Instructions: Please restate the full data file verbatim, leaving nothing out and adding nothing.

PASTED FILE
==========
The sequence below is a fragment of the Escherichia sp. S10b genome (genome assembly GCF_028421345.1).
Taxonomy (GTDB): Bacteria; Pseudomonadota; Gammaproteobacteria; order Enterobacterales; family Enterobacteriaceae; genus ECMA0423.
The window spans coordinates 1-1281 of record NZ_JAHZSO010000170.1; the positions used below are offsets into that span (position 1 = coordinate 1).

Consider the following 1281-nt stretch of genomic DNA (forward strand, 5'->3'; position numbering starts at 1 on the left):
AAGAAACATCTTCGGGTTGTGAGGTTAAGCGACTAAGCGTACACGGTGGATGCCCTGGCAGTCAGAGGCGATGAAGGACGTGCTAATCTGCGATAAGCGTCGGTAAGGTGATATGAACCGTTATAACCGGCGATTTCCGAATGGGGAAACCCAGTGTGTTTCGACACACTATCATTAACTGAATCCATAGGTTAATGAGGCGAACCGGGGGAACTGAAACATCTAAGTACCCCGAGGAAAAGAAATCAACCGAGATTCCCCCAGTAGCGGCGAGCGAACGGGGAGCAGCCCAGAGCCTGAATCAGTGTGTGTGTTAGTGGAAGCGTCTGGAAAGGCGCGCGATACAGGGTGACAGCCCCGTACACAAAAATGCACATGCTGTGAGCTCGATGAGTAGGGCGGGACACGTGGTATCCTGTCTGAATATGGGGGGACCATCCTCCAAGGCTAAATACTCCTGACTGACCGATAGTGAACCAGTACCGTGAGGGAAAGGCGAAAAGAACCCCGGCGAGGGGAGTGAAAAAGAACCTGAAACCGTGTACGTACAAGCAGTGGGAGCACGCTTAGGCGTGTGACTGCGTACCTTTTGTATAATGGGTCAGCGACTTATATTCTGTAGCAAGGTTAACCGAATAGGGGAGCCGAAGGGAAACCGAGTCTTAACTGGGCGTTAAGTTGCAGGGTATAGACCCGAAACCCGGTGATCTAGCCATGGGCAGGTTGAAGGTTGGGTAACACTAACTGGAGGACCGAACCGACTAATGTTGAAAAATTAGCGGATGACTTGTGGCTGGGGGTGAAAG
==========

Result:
The sequence below is a fragment of the Escherichia sp. S10b genome (genome assembly GCF_028421345.1).
Taxonomy (GTDB): Bacteria; Pseudomonadota; Gammaproteobacteria; order Enterobacterales; family Enterobacteriaceae; genus ECMA0423.
The window spans coordinates 1-1281 of record NZ_JAHZSO010000170.1; the positions used below are offsets into that span (position 1 = coordinate 1).

Consider the following 1281-nt stretch of genomic DNA (forward strand, 5'->3'; position numbering starts at 1 on the left):
AAGAAACATCTTCGGGTTGTGAGGTTAAGCGACTAAGCGTACACGGTGGATGCCCTGGCAGTCAGAGGCGATGAAGGACGTGCTAATCTGCGATAAGCGTCGGTAAGGTGATATGAACCGTTATAACCGGCGATTTCCGAATGGGGAAACCCAGTGTGTTTCGACACACTATCATTAACTGAATCCATAGGTTAATGAGGCGAACCGGGGGAACTGAAACATCTAAGTACCCCGAGGAAAAGAAATCAACCGAGATTCCCCCAGTAGCGGCGAGCGAACGGGGAGCAGCCCAGAGCCTGAATCAGTGTGTGTGTTAGTGGAAGCGTCTGGAAAGGCGCGCGATACAGGGTGACAGCCCCGTACACAAAAATGCACATGCTGTGAGCTCGATGAGTAGGGCGGGACACGTGGTATCCTGTCTGAATATGGGGGGACCATCCTCCAAGGCTAAATACTCCTGACTGACCGATAGTGAACCAGTACCGTGAGGGAAAGGCGAAAAGAACCCCGGCGAGGGGAGTGAAAAAGAACCTGAAACCGTGTACGTACAAGCAGTGGGAGCACGCTTAGGCGTGTGACTGCGTACCTTTTGTATAATGGGTCAGCGACTTATATTCTGTAGCAAGGTTAACCGAATAGGGGAGCCGAAGGGAAACCGAGTCTTAACTGGGCGTTAAGTTGCAGGGTATAGACCCGAAACCCGGTGATCTAGCCATGGGCAGGTTGAAGGTTGGGTAACACTAACTGGAGGACCGAACCGACTAATGTTGAAAAATTAGCGGATGACTTGTGGCTGGGGGTGAAAG